What is the Code of Hammurabi?

What is the Code of Hammurabi?

The Code of Hammurabi is the longest surviving text from the Old Babylonian period. The code has been seen as an early example of a fundamental law, regulating a government — i.e., a primitive constitution.

What are the laws in Hammurabi’s law?

In the prologue, Hammurabi claims to have been granted his rule by the gods “to prevent the strong from oppressing the weak”. The laws are casuistic, expressed as “if then” conditional sentences. Their scope is broad, including, for example, criminal law, family law, property law, and commercial law .

How did Hammurabi rule Babylon?

Hammurabi (or Hammurapi), the sixth king of the Amorite First Dynasty of Babylon, ruled from 1792 to 1750 BC ( middle chronology ). He secured Babylonian dominance over the Mesopotamian plain through military prowess, diplomacy, and treachery.

What is on the top of the Hammurabi stele?

The top of the stele features an image in relief of Hammurabi with Shamash, the Babylonian sun god and god of justice. Below the relief are about 4,130 lines of cuneiform text: one fifth contains a prologue and epilogue in poetic style, while the remaining four fifths contain what are generally called the laws.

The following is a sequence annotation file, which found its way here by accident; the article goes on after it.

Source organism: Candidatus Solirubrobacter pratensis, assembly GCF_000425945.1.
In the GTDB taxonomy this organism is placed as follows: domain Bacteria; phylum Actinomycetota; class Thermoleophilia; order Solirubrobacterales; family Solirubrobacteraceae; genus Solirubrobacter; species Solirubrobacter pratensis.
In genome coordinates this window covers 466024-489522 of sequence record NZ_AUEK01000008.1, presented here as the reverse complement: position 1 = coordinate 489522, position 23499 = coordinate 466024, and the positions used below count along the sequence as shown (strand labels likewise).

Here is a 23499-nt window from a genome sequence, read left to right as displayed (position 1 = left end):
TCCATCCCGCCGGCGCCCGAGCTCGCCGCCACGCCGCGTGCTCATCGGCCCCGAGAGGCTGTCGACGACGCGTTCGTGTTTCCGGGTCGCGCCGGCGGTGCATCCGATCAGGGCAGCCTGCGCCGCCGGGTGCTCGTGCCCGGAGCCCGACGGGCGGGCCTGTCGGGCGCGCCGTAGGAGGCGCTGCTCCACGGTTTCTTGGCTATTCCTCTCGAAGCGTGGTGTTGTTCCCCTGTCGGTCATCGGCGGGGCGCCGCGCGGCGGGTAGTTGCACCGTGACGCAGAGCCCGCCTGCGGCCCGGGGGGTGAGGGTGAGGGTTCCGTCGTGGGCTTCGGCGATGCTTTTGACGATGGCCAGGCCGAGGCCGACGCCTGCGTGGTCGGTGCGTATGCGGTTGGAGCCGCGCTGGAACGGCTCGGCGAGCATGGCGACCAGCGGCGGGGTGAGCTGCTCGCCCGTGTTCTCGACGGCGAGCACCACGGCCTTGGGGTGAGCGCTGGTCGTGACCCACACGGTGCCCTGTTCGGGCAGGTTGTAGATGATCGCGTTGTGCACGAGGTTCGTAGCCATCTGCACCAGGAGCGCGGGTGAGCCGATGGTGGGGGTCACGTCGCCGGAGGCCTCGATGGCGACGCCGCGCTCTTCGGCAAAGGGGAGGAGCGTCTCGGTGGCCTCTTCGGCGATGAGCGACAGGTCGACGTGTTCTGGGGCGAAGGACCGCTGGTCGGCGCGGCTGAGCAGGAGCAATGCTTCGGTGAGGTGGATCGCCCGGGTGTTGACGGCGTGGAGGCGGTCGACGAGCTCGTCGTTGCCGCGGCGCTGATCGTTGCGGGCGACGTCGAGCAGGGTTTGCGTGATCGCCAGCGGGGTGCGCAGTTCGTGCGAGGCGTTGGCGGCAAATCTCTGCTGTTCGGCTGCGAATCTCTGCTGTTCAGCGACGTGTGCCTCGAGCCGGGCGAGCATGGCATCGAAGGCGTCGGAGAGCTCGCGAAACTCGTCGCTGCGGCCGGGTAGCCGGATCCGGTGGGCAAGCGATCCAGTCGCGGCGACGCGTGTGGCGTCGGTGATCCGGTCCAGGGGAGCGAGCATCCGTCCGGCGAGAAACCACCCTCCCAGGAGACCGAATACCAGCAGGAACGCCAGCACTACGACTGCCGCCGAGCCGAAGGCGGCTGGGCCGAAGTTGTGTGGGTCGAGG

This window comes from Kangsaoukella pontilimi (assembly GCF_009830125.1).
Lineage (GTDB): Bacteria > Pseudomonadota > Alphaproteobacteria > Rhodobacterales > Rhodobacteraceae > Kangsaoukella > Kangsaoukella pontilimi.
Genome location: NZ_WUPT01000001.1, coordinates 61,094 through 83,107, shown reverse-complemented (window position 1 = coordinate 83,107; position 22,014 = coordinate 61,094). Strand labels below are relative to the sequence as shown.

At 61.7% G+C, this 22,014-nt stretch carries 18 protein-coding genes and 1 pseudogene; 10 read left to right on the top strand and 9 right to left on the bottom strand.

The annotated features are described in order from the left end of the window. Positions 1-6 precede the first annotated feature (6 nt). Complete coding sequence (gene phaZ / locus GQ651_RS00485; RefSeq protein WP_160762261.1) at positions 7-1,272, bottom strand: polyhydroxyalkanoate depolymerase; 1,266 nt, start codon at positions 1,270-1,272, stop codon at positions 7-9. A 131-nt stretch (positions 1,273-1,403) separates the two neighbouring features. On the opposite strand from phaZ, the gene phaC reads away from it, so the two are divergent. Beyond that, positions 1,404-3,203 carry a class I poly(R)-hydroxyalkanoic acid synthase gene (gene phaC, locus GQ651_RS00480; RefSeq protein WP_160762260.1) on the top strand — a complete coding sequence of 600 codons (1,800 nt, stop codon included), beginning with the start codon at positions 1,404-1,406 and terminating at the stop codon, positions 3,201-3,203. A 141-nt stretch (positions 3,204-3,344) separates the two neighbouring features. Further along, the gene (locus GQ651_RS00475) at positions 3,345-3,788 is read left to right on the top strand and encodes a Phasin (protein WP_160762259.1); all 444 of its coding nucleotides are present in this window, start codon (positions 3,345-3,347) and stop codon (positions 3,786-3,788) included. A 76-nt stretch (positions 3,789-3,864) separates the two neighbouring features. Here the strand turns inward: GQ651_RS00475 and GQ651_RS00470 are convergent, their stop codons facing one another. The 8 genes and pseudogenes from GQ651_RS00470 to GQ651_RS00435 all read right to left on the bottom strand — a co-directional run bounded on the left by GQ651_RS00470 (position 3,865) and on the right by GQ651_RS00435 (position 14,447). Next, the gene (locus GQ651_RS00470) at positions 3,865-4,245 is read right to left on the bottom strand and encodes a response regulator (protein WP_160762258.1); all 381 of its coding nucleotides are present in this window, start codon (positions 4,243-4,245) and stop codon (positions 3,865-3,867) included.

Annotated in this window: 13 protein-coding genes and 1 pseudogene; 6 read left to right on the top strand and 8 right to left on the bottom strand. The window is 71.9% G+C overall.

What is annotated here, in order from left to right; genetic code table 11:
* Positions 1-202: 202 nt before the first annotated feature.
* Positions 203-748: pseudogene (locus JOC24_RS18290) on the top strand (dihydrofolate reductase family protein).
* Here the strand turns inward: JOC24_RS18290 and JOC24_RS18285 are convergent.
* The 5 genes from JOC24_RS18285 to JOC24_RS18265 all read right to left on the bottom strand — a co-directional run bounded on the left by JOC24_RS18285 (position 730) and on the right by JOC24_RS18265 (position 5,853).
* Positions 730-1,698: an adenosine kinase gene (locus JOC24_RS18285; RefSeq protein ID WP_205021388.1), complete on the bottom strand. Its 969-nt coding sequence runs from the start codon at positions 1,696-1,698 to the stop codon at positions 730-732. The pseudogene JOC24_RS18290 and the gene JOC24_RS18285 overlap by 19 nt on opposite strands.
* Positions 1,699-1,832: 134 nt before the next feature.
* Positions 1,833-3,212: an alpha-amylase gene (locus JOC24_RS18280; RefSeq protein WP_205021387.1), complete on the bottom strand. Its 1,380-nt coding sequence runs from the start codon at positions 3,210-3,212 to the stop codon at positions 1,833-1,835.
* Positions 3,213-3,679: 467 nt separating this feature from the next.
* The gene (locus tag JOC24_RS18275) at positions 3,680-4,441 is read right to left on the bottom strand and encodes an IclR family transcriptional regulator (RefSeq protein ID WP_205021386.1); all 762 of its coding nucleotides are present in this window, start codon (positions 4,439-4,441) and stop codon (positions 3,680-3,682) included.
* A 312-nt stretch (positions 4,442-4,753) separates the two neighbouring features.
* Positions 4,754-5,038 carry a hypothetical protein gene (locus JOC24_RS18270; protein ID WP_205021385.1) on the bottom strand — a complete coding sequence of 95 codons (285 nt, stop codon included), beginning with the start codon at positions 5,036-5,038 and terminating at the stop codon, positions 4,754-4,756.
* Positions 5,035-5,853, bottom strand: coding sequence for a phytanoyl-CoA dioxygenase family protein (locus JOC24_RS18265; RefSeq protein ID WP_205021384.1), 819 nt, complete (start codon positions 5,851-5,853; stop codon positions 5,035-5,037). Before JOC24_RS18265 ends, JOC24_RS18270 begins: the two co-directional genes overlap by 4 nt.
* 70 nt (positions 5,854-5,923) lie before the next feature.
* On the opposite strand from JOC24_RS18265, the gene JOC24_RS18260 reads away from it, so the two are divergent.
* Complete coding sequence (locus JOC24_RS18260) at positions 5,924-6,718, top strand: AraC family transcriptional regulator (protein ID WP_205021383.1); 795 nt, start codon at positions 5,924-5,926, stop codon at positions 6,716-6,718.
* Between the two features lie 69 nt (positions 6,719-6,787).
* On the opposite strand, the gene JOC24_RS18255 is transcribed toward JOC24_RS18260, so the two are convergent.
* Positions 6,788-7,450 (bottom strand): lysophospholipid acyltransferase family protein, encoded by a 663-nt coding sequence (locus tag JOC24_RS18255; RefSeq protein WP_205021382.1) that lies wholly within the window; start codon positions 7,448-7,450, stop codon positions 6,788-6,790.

Who dictated the laws of Hammurabi?

In ancient Eastern culture, it was the gods who dictated the laws to men for handling a deeper sense of spirituality and balance, so the laws have a divinity character. In any case, it is the God Samash, the mighty Sun God and God of justice, who grants the laws to King Hammurabi of Babylon (1750-1790 B.C.).

What is the difference between civil and criminal law in Hammurabi?

In the Code of Hammurabi there is no distinction between civil and criminal law, i.e., laws are applied that regulate different situations of daily life and laws that punish crimes committed. It employs the regulation of trade, unpaid work, different types of loans, rents, inheritances for each family, divorces,…

What does the Code of Ur-Nammu and Lipit-Ishtar have in common?

Like the Code of Hammurabi, they feature prologues and epilogues: the Code of Ur-Nammu has a prologue, the Code of Lipit-Ishtar a prologue and an epilogue, and the Laws of Eshnunna an epilogue. Also, like the Code of Hammurabi, they uphold the “one crime, one punishment” principle.